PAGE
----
And we’d just have to hope that didn’t happen.

Once I reached the back corner, I peeked out and surveyed the backyard. It was empty except for some rakes, two shovels, and a big box of trampoline parts. (Mom made us dismember the trampoline after Emmary hurt herself on an accidental backflip.)

I stepped out a little further and glanced up at the window to my parent’s room. It was at least thirty feet away and another ten feet off the ground. To get to the bedroom I would have no choice but to go through the house, unless I could somehow find a ladder or rope.

How ironic. Just this morning I had been forced to find a way out of a second-story window, and now I had to find a way into one. On a better day this might have seemed funny.

But nothing about the current situation brought a smile to my face. I knew darn well that we didn’t have any ropes or ladders in the backyard. I thought briefly about using the hose as a makeshift rope, but there would be no way to attach it to the window.

If only I had some kind of ladder…

…or maybe…

My eyes drifted back to the box of trampoline parts.

I raised an eyebrow as my mind sorted out the logistics. It was a crazy idea, but it just might work.

But I’d need to move quickly.

I dashed over to the box of trampoline parts, grabbed it, then dragged it over to the side of the house. As quietly as possible, I tipped the box over and began sliding out bunches of trampoline springs. Once I’d gathered about twenty, I began hooking them into two long chains.

When I had two strands built – each about six feet long – I took the remaining springs and hooked them in place between the two long rows, forming a makeshift ladder.

Then I grinned. This was a freakishly brilliant idea.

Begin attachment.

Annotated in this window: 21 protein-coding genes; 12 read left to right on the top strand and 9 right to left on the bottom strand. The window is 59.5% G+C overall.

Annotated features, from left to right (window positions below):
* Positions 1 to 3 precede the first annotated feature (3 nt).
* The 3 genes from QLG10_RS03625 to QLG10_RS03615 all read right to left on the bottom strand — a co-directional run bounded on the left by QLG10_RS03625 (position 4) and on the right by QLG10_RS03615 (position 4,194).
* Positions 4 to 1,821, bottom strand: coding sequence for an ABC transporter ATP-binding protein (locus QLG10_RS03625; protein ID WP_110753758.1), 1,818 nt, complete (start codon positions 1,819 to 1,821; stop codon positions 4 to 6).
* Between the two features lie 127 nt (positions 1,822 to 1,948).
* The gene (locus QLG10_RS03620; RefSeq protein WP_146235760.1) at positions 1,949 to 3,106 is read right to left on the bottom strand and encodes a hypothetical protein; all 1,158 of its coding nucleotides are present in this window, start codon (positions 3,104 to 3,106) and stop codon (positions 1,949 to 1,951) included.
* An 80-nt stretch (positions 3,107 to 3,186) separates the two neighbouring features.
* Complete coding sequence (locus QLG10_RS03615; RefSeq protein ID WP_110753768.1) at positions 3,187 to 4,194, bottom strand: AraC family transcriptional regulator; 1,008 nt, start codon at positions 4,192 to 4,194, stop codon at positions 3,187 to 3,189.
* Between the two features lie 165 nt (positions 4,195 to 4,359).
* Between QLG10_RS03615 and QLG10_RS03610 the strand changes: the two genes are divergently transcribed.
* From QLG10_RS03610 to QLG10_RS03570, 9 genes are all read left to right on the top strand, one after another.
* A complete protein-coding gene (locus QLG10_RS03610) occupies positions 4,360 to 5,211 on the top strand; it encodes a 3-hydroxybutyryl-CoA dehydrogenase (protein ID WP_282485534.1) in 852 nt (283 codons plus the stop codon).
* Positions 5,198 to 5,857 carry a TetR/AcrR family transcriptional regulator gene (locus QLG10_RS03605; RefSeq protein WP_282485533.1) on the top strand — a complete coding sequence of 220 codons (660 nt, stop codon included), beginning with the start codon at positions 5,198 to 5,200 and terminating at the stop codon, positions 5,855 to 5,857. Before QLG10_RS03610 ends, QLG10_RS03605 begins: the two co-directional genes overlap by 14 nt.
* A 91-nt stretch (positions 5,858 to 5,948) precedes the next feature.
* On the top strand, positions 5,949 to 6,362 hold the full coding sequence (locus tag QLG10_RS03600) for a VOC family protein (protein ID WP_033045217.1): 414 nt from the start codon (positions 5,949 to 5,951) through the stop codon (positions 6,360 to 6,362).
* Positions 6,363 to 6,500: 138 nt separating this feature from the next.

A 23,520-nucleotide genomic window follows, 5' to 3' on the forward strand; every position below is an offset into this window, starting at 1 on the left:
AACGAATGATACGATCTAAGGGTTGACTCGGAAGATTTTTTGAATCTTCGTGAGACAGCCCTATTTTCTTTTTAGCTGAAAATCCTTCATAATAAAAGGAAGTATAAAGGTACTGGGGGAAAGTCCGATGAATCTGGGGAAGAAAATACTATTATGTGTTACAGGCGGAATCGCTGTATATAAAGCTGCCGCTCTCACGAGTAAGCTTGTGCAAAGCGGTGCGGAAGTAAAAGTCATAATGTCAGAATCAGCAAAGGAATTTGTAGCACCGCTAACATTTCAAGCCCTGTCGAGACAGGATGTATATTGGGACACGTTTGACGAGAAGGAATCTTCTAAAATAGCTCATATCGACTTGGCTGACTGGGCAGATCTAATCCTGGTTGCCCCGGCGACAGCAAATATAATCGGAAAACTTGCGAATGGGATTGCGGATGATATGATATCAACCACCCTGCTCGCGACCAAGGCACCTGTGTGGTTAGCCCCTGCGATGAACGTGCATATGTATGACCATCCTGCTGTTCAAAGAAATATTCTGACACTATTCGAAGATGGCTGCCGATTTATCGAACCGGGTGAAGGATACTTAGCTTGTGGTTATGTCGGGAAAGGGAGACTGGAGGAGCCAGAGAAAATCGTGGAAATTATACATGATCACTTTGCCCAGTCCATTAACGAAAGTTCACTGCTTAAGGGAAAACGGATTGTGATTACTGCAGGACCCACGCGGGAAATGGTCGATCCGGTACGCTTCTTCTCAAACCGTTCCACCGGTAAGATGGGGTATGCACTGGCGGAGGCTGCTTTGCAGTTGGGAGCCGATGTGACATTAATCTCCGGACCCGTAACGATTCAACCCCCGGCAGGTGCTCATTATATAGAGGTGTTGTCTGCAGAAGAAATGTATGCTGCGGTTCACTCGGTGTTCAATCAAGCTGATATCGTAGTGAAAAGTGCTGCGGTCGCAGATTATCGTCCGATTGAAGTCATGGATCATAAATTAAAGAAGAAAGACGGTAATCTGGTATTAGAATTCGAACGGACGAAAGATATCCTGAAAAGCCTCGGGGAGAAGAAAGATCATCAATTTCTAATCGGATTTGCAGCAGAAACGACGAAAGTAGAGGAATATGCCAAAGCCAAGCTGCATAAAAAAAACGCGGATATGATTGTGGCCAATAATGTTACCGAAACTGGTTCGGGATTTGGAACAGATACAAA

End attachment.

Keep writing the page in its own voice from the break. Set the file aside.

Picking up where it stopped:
Or at least I hoped it would be brilliant. The hardest part was still to come.

I gingerly grabbed the top rung of my trampoline-spring ladder and inched back around the corner of the house. The coast remained clear, so I tightened my grip on the “ladder” and made a beeline for the small pile of rakes and shovels in the center of the yard.

(I’ll have you know that dragging a ladder made of trampoline springs across grass isn’t easy. More than once I had to crawl back and unhook a spring caught on the ground, making the entire experience ridiculously stressful and tiring.)

It took an entire nerve-wracking minute, but eventually I reached the yard tools. I grabbed the longest tool – a big rake – and, holding it in one hand and my ladder in the other, I began slowly crawling toward my parent’s bedroom window.

Something I hadn’t planned for was the fact that the yard was clearly visible through the kitchen’s large sliding glass door. There were no agents in the kitchen now, but if one wandered into it he would have a perfect view of my equipment entourage.

And me.

I really needed to move faster.

Every movement brought me closer to my parent’s bedroom window. My palms were still raw from jumping over the school fence during our school escape, and crawling across the ground wasn’t helping. Plus, the trampoline spring ladder was so damn heavy. I prayed it wouldn’t catch again.

I continued crawling as quickly as I could, trying hard to be discreet even though the large rake was impossible to drag gracefully.

The kitchen’s glass doors were so dangerously clear.

10 more feet…9 more feet…8 more feet…

Sweat dripped down my forehead; my arms and legs burned from the exertion.

But I gritted my teeth and continued crawling, my eyes darting between my parent’s window and the kitchen doors.

5 more feet…4 more feet…

Something moved into the kitchen and I leaped for the back wall of the house, landing flat on my stomach. It hurt.

To make matters worse, this cost me my grip on the rake. It clattered against the house before falling squarely on top of my head.

Yikes – it hurt – but I held my breath and carefully watched the kitchen door.